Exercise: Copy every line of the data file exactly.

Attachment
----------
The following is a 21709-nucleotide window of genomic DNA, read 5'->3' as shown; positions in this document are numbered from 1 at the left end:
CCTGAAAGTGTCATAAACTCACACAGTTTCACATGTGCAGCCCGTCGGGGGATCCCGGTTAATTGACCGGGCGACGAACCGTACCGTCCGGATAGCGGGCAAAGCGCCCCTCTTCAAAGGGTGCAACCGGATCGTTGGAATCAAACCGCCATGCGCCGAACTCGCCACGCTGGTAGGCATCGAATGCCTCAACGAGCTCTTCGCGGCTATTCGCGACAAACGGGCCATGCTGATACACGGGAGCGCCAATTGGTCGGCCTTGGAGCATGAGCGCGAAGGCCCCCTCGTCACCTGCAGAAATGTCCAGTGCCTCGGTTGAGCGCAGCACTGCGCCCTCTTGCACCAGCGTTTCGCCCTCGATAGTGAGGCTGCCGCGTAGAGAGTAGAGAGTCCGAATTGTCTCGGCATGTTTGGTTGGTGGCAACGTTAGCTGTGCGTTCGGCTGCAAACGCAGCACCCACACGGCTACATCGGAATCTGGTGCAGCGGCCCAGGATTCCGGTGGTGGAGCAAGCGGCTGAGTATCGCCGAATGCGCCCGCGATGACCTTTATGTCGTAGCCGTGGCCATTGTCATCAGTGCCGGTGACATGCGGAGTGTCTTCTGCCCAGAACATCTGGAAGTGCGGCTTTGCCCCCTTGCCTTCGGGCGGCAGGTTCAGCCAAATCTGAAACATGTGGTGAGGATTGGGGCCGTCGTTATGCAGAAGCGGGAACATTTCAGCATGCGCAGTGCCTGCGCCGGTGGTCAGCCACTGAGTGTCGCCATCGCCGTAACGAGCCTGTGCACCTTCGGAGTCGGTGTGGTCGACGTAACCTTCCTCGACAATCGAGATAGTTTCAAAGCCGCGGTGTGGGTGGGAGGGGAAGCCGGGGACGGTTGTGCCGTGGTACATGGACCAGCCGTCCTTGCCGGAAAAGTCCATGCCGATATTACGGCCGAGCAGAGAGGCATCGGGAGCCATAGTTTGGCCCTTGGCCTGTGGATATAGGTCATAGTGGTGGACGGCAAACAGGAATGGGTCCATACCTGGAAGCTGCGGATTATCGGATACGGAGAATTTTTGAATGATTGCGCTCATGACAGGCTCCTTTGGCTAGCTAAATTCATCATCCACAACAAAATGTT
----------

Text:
The following is a 21709-nucleotide window of genomic DNA, read 5'->3' as shown; positions in this document are numbered from 1 at the left end:
CCTGAAAGTGTCATAAACTCACACAGTTTCACATGTGCAGCCCGTCGGGGGATCCCGGTTAATTGACCGGGCGACGAACCGTACCGTCCGGATAGCGGGCAAAGCGCCCCTCTTCAAAGGGTGCAACCGGATCGTTGGAATCAAACCGCCATGCGCCGAACTCGCCACGCTGGTAGGCATCGAATGCCTCAACGAGCTCTTCGCGGCTATTCGCGACAAACGGGCCATGCTGATACACGGGAGCGCCAATTGGTCGGCCTTGGAGCATGAGCGCGAAGGCCCCCTCGTCACCTGCAGAAATGTCCAGTGCCTCGGTTGAGCGCAGCACTGCGCCCTCTTGCACCAGCGTTTCGCCCTCGATAGTGAGGCTGCCGCGTAGAGAGTAGAGAGTCCGAATTGTCTCGGCATGTTTGGTTGGTGGCAACGTTAGCTGTGCGTTCGGCTGCAAACGCAGCACCCACACGGCTACATCGGAATCTGGTGCAGCGGCCCAGGATTCCGGTGGTGGAGCAAGCGGCTGAGTATCGCCGAATGCGCCCGCGATGACCTTTATGTCGTAGCCGTGGCCATTGTCATCAGTGCCGGTGACATGCGGAGTGTCTTCTGCCCAGAACATCTGGAAGTGCGGCTTTGCCCCCTTGCCTTCGGGCGGCAGGTTCAGCCAAATCTGAAACATGTGGTGAGGATTGGGGCCGTCGTTATGCAGAAGCGGGAACATTTCAGCATGCGCAGTGCCTGCGCCGGTGGTCAGCCACTGAGTGTCGCCATCGCCGTAACGAGCCTGTGCACCTTCGGAGTCGGTGTGGTCGACGTAACCTTCCTCGACAATCGAGATAGTTTCAAAGCCGCGGTGTGGGTGGGAGGGGAAGCCGGGGACGGTTGTGCCGTGGTACATGGACCAGCCGTCCTTGCCGGAAAAGTCCATGCCGATATTACGGCCGAGCAGAGAGGCATCGGGAGCCATAGTTTGGCCCTTGGCCTGTGGATATAGGTCATAGTGGTGGACGGCAAACAGGAATGGGTCCATACCTGGAAGCTGCGGATTATCGGATACGGAGAATTTTTGAATGATTGCGCTCATGACAGGCTCCTTTGGCTAGCTAAATTCATCATCCACAACAAAATGTT